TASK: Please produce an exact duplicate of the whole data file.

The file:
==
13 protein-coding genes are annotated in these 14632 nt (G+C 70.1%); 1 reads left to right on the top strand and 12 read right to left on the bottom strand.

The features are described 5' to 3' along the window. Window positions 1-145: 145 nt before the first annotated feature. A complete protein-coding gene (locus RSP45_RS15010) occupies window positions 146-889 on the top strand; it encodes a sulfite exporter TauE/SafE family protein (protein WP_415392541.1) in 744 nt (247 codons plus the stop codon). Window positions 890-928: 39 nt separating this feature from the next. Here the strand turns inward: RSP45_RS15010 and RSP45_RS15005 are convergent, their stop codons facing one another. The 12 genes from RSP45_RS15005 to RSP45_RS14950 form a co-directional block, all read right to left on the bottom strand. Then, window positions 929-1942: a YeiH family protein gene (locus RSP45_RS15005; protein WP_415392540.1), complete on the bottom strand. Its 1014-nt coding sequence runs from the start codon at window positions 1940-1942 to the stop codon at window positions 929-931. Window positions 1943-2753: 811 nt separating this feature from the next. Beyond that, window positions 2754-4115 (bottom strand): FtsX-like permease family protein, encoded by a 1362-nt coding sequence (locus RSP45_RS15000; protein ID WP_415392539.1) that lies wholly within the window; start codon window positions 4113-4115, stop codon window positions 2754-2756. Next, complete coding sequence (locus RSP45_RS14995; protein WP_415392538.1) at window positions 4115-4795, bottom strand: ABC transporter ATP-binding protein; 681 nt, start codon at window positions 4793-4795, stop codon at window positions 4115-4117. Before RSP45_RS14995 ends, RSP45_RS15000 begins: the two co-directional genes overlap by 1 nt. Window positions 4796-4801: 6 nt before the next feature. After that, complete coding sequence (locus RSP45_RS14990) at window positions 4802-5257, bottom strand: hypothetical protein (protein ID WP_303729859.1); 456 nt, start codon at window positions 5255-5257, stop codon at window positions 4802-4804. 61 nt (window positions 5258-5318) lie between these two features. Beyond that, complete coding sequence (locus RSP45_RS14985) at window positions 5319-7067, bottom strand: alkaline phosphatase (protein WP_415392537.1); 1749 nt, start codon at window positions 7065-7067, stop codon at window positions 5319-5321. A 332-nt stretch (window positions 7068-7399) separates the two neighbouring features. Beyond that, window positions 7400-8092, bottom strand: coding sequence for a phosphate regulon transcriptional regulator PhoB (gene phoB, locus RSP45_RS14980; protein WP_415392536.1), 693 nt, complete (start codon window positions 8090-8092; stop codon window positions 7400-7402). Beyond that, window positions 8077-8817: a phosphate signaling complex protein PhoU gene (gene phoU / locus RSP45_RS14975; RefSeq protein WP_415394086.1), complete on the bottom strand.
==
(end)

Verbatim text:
13 protein-coding genes are annotated in these 14632 nt (G+C 70.1%); 1 reads left to right on the top strand and 12 read right to left on the bottom strand.

The features are described 5' to 3' along the window. Window positions 1-145: 145 nt before the first annotated feature. A complete protein-coding gene (locus RSP45_RS15010) occupies window positions 146-889 on the top strand; it encodes a sulfite exporter TauE/SafE family protein (protein WP_415392541.1) in 744 nt (247 codons plus the stop codon). Window positions 890-928: 39 nt separating this feature from the next. Here the strand turns inward: RSP45_RS15010 and RSP45_RS15005 are convergent, their stop codons facing one another. The 12 genes from RSP45_RS15005 to RSP45_RS14950 form a co-directional block, all read right to left on the bottom strand. Then, window positions 929-1942: a YeiH family protein gene (locus RSP45_RS15005; protein WP_415392540.1), complete on the bottom strand. Its 1014-nt coding sequence runs from the start codon at window positions 1940-1942 to the stop codon at window positions 929-931. Window positions 1943-2753: 811 nt separating this feature from the next. Beyond that, window positions 2754-4115 (bottom strand): FtsX-like permease family protein, encoded by a 1362-nt coding sequence (locus RSP45_RS15000; protein ID WP_415392539.1) that lies wholly within the window; start codon window positions 4113-4115, stop codon window positions 2754-2756. Next, complete coding sequence (locus RSP45_RS14995; protein WP_415392538.1) at window positions 4115-4795, bottom strand: ABC transporter ATP-binding protein; 681 nt, start codon at window positions 4793-4795, stop codon at window positions 4115-4117. Before RSP45_RS14995 ends, RSP45_RS15000 begins: the two co-directional genes overlap by 1 nt. Window positions 4796-4801: 6 nt before the next feature. After that, complete coding sequence (locus RSP45_RS14990) at window positions 4802-5257, bottom strand: hypothetical protein (protein ID WP_303729859.1); 456 nt, start codon at window positions 5255-5257, stop codon at window positions 4802-4804. 61 nt (window positions 5258-5318) lie between these two features. Beyond that, complete coding sequence (locus RSP45_RS14985) at window positions 5319-7067, bottom strand: alkaline phosphatase (protein WP_415392537.1); 1749 nt, start codon at window positions 7065-7067, stop codon at window positions 5319-5321. A 332-nt stretch (window positions 7068-7399) separates the two neighbouring features. Beyond that, window positions 7400-8092, bottom strand: coding sequence for a phosphate regulon transcriptional regulator PhoB (gene phoB, locus RSP45_RS14980; protein WP_415392536.1), 693 nt, complete (start codon window positions 8090-8092; stop codon window positions 7400-7402). Beyond that, window positions 8077-8817: a phosphate signaling complex protein PhoU gene (gene phoU / locus RSP45_RS14975; RefSeq protein WP_415394086.1), complete on the bottom strand.